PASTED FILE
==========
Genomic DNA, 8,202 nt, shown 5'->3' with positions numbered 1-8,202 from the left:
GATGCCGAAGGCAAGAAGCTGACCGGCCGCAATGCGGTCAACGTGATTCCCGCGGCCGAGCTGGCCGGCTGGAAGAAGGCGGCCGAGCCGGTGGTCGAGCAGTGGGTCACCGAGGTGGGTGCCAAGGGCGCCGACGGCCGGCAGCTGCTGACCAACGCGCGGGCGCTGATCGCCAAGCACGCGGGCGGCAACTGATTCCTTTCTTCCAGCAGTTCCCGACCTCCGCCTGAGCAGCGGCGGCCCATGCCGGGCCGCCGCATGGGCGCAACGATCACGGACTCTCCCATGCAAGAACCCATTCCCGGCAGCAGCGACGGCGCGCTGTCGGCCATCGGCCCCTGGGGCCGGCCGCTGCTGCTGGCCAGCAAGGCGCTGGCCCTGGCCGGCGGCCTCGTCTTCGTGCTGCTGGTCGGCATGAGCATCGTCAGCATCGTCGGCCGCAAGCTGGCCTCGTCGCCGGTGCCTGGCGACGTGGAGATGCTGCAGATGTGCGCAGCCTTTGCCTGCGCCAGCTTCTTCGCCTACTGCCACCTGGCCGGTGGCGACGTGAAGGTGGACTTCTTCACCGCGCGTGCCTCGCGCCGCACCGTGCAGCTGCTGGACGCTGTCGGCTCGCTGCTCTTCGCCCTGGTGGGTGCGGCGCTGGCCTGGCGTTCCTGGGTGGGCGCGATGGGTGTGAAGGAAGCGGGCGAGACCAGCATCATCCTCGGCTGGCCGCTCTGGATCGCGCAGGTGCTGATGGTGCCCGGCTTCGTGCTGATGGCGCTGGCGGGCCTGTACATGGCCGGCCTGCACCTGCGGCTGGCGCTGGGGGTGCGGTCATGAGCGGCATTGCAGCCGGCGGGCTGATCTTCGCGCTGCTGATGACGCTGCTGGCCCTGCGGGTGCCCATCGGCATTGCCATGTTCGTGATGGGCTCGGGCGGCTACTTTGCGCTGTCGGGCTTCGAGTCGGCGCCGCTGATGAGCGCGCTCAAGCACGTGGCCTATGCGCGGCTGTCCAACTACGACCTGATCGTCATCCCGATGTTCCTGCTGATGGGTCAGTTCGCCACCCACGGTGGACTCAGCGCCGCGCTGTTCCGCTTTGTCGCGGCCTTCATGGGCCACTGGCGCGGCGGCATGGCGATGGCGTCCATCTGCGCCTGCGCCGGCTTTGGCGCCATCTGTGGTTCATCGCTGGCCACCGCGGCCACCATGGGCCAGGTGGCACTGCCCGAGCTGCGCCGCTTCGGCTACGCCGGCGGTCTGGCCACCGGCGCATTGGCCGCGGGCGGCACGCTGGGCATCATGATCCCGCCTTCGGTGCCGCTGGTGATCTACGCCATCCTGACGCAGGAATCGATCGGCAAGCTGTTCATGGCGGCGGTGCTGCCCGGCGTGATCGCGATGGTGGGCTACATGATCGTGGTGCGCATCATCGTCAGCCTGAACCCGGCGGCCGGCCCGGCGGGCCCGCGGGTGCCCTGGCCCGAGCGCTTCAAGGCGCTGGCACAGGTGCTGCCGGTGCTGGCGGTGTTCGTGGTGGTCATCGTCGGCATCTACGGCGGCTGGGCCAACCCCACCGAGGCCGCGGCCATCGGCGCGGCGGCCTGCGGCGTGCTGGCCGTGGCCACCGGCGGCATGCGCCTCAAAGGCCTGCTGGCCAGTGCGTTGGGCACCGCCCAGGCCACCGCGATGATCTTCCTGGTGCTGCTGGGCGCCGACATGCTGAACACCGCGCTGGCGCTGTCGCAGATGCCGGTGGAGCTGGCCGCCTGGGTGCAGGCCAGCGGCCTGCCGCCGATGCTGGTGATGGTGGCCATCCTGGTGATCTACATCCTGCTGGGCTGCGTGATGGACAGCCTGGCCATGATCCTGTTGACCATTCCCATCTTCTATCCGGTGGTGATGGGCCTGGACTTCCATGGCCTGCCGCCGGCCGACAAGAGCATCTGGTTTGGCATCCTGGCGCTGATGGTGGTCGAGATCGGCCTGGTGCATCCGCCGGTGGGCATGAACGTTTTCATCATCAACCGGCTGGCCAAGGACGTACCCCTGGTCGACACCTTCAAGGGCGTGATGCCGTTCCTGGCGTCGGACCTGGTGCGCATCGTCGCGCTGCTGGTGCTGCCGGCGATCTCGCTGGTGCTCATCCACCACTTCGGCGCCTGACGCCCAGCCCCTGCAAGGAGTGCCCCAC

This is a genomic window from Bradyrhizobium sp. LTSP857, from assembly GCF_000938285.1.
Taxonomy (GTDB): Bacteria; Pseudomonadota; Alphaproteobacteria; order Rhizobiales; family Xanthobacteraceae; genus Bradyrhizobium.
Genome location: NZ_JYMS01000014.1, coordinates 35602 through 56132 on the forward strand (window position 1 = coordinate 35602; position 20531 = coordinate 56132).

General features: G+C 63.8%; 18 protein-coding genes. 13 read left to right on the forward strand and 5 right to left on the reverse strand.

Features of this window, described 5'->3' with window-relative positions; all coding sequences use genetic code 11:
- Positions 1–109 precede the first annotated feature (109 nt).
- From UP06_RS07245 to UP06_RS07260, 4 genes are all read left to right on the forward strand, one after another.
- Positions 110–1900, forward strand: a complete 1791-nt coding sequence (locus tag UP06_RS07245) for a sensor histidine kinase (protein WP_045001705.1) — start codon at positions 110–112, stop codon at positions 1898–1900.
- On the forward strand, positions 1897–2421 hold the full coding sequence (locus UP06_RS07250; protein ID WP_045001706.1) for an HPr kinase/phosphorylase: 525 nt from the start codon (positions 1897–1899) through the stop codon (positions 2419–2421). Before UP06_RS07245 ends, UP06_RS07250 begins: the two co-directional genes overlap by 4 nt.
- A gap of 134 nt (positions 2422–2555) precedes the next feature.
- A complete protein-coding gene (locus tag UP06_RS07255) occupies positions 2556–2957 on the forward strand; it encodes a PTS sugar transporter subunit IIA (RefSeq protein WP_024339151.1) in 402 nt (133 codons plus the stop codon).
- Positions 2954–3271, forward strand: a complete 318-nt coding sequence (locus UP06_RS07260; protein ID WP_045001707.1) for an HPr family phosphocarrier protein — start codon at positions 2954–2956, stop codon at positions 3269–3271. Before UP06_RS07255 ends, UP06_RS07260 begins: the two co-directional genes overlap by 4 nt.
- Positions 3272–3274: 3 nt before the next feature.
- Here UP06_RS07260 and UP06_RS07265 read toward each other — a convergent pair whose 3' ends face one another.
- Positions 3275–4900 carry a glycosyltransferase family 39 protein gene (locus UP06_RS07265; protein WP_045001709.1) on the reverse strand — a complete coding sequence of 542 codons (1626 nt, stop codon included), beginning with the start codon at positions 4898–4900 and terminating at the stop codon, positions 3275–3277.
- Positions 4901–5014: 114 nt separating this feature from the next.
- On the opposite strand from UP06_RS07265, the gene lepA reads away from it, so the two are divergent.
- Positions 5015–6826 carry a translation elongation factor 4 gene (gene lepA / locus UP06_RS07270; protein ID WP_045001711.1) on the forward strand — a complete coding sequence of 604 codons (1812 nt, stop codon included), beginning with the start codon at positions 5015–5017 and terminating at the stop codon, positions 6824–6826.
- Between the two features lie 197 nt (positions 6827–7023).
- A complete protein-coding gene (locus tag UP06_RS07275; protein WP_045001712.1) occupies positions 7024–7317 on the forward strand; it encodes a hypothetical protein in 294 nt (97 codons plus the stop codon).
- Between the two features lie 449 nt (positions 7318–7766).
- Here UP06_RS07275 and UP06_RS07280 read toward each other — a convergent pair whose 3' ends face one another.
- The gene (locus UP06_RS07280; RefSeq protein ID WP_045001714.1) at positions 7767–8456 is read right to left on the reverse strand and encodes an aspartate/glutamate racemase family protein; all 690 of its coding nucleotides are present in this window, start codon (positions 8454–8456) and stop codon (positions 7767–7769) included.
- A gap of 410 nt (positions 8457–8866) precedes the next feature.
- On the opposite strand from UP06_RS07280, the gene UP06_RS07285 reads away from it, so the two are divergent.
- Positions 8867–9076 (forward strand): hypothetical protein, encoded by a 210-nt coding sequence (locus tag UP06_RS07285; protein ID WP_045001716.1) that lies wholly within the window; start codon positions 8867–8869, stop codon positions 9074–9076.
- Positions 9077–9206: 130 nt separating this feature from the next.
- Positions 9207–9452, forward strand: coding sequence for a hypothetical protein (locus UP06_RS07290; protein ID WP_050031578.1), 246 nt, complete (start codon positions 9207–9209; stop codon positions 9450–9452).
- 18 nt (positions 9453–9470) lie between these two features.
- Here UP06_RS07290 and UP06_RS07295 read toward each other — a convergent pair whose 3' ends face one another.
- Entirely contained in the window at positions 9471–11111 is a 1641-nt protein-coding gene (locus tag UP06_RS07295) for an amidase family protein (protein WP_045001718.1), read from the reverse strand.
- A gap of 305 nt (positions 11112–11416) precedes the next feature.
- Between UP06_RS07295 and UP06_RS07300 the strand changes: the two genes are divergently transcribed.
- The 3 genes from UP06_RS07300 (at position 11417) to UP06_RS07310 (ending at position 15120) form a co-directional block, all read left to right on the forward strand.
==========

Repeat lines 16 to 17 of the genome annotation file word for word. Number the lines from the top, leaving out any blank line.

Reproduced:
- Here UP06_RS07260 and UP06_RS07265 read toward each other — a convergent pair whose 3' ends face one another.
- Positions 3275–4900 carry a glycosyltransferase family 39 protein gene (locus UP06_RS07265; protein WP_045001709.1) on the reverse strand — a complete coding sequence of 542 codons (1626 nt, stop codon included), beginning with the start codon at positions 4898–4900 and terminating at the stop codon, positions 3275–3277.